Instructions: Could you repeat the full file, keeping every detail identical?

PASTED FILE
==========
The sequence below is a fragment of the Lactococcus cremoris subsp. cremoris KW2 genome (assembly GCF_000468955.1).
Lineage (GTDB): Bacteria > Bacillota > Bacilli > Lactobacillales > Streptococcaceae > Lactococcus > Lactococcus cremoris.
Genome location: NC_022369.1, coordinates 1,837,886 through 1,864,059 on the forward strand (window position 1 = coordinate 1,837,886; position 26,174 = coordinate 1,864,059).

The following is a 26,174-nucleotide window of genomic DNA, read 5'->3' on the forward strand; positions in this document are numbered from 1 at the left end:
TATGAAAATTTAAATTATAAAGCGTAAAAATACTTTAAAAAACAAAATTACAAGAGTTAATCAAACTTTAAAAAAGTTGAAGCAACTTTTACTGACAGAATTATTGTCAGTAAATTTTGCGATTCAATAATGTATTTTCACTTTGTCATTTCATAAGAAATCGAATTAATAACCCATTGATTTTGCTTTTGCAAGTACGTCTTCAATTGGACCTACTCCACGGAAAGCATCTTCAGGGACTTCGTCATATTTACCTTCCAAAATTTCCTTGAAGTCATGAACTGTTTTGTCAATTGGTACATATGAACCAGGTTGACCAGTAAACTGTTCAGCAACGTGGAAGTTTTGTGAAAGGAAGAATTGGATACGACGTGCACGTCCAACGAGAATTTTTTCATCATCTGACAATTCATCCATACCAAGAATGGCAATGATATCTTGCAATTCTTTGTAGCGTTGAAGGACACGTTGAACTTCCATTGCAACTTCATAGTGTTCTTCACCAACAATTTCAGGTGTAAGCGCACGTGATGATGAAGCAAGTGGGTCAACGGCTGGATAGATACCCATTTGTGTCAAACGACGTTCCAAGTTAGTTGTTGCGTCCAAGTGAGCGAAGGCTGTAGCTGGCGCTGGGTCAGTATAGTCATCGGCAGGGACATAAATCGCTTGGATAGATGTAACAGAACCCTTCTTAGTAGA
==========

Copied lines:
The sequence below is a fragment of the Lactococcus cremoris subsp. cremoris KW2 genome (assembly GCF_000468955.1).
Lineage (GTDB): Bacteria > Bacillota > Bacilli > Lactobacillales > Streptococcaceae > Lactococcus > Lactococcus cremoris.
Genome location: NC_022369.1, coordinates 1,837,886 through 1,864,059 on the forward strand (window position 1 = coordinate 1,837,886; position 26,174 = coordinate 1,864,059).

The following is a 26,174-nucleotide window of genomic DNA, read 5'->3' on the forward strand; positions in this document are numbered from 1 at the left end:
TATGAAAATTTAAATTATAAAGCGTAAAAATACTTTAAAAAACAAAATTACAAGAGTTAATCAAACTTTAAAAAAGTTGAAGCAACTTTTACTGACAGAATTATTGTCAGTAAATTTTGCGATTCAATAATGTATTTTCACTTTGTCATTTCATAAGAAATCGAATTAATAACCCATTGATTTTGCTTTTGCAAGTACGTCTTCAATTGGACCTACTCCACGGAAAGCATCTTCAGGGACTTCGTCATATTTACCTTCCAAAATTTCCTTGAAGTCATGAACTGTTTTGTCAATTGGTACATATGAACCAGGTTGACCAGTAAACTGTTCAGCAACGTGGAAGTTTTGTGAAAGGAAGAATTGGATACGACGTGCACGTCCAACGAGAATTTTTTCATCATCTGACAATTCATCCATACCAAGAATGGCAATGATATCTTGCAATTCTTTGTAGCGTTGAAGGACACGTTGAACTTCCATTGCAACTTCATAGTGTTCTTCACCAACAATTTCAGGTGTAAGCGCACGTGATGATGAAGCAAGTGGGTCAACGGCTGGATAGATACCCATTTGTGTCAAACGACGTTCCAAGTTAGTTGTTGCGTCCAAGTGAGCGAAGGCTGTAGCTGGCGCTGGGTCAGTATAGTCATCGGCAGGGACATAAATCGCTTGGATAGATGTAACAGAACCCTTCTTAGTAGA